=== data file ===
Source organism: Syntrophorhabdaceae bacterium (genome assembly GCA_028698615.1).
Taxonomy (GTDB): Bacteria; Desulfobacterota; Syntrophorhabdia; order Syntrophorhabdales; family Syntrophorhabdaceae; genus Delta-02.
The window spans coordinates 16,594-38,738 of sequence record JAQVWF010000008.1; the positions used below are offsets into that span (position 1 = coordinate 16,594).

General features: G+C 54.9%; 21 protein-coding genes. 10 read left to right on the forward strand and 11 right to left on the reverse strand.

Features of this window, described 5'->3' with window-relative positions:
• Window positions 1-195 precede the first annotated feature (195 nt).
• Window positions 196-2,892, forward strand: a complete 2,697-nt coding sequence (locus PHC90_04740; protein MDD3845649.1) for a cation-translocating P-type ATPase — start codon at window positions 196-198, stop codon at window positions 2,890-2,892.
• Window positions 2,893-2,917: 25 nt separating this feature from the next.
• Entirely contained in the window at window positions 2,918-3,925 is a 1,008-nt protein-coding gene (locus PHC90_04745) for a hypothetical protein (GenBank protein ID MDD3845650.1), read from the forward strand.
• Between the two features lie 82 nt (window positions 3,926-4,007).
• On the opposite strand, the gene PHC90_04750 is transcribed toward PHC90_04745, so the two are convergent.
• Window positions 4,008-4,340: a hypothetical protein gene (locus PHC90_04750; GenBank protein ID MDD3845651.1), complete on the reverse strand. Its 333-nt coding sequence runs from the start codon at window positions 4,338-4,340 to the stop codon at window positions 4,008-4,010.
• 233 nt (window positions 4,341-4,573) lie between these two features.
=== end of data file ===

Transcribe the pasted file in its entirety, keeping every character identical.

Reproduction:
Source organism: Syntrophorhabdaceae bacterium (genome assembly GCA_028698615.1).
Taxonomy (GTDB): Bacteria; Desulfobacterota; Syntrophorhabdia; order Syntrophorhabdales; family Syntrophorhabdaceae; genus Delta-02.
The window spans coordinates 16,594-38,738 of sequence record JAQVWF010000008.1; the positions used below are offsets into that span (position 1 = coordinate 16,594).

General features: G+C 54.9%; 21 protein-coding genes. 10 read left to right on the forward strand and 11 right to left on the reverse strand.

Features of this window, described 5'->3' with window-relative positions:
• Window positions 1-195 precede the first annotated feature (195 nt).
• Window positions 196-2,892, forward strand: a complete 2,697-nt coding sequence (locus PHC90_04740; protein MDD3845649.1) for a cation-translocating P-type ATPase — start codon at window positions 196-198, stop codon at window positions 2,890-2,892.
• Window positions 2,893-2,917: 25 nt separating this feature from the next.
• Entirely contained in the window at window positions 2,918-3,925 is a 1,008-nt protein-coding gene (locus PHC90_04745) for a hypothetical protein (GenBank protein ID MDD3845650.1), read from the forward strand.
• Between the two features lie 82 nt (window positions 3,926-4,007).
• On the opposite strand, the gene PHC90_04750 is transcribed toward PHC90_04745, so the two are convergent.
• Window positions 4,008-4,340: a hypothetical protein gene (locus PHC90_04750; GenBank protein ID MDD3845651.1), complete on the reverse strand. Its 333-nt coding sequence runs from the start codon at window positions 4,338-4,340 to the stop codon at window positions 4,008-4,010.
• 233 nt (window positions 4,341-4,573) lie between these two features.